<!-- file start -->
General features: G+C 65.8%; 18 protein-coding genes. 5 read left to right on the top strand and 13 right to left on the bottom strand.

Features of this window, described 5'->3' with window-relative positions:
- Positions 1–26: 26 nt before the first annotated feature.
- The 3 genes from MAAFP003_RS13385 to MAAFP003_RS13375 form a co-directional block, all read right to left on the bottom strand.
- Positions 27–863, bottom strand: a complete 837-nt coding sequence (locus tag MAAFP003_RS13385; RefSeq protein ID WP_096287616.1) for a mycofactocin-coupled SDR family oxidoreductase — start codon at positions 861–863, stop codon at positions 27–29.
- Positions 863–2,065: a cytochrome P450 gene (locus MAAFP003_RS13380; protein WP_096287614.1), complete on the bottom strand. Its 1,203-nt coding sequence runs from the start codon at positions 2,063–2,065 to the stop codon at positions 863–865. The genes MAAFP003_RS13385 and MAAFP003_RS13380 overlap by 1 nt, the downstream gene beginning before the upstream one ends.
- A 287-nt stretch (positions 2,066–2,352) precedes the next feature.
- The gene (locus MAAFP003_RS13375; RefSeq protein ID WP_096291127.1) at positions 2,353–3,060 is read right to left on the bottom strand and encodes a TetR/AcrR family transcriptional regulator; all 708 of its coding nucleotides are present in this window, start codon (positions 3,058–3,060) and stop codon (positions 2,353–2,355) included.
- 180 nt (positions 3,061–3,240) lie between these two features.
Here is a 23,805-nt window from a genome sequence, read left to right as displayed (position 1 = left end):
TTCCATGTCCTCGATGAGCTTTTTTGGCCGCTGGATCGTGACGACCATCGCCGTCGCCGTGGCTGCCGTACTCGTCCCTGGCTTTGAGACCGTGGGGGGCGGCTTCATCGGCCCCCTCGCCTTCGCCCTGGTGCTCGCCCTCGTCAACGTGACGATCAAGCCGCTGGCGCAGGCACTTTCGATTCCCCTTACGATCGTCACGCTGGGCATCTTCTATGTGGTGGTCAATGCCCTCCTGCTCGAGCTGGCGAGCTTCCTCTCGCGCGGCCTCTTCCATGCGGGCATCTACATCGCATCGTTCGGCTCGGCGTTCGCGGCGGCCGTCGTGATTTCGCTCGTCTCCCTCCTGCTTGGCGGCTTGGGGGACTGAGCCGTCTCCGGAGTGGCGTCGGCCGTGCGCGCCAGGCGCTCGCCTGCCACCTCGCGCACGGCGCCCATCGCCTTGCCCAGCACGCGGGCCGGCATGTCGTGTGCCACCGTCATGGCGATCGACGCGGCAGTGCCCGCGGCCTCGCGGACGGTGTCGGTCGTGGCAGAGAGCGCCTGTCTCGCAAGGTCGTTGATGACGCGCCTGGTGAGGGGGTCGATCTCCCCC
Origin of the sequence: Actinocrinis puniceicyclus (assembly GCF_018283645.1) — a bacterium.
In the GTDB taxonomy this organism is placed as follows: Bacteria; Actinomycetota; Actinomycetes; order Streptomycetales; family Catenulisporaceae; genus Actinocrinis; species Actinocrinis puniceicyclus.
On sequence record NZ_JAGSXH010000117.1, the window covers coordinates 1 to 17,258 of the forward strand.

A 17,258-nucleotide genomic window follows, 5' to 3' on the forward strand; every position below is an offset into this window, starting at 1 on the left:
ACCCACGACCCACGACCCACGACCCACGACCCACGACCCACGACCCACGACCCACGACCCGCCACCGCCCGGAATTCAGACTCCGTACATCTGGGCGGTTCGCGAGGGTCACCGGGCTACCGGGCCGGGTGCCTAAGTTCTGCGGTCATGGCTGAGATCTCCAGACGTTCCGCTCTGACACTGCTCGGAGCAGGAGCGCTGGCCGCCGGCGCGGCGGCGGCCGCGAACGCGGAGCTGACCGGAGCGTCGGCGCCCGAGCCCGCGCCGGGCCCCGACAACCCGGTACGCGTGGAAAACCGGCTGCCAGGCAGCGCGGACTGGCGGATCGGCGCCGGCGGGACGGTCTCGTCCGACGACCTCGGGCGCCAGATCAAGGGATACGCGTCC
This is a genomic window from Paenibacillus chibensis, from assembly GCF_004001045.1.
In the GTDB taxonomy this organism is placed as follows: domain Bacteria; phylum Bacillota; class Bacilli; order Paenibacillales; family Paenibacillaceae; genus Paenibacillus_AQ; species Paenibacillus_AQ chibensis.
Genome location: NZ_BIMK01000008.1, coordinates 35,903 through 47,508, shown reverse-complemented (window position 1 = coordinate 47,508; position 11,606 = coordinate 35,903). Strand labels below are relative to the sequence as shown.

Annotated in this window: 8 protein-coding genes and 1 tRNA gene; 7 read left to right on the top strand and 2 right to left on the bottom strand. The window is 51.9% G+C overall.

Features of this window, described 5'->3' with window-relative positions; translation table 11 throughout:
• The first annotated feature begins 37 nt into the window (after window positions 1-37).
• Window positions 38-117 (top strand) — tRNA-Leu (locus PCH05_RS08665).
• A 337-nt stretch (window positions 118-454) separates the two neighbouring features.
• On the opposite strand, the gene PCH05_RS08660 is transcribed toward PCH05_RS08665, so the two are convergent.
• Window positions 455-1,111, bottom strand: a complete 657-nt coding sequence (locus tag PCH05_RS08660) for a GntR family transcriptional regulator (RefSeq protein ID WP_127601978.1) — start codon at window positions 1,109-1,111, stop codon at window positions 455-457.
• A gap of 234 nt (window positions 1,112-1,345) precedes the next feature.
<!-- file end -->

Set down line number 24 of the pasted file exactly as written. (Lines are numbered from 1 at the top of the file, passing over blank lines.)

• A 337-nt stretch (window positions 118-454) separates the two neighbouring features.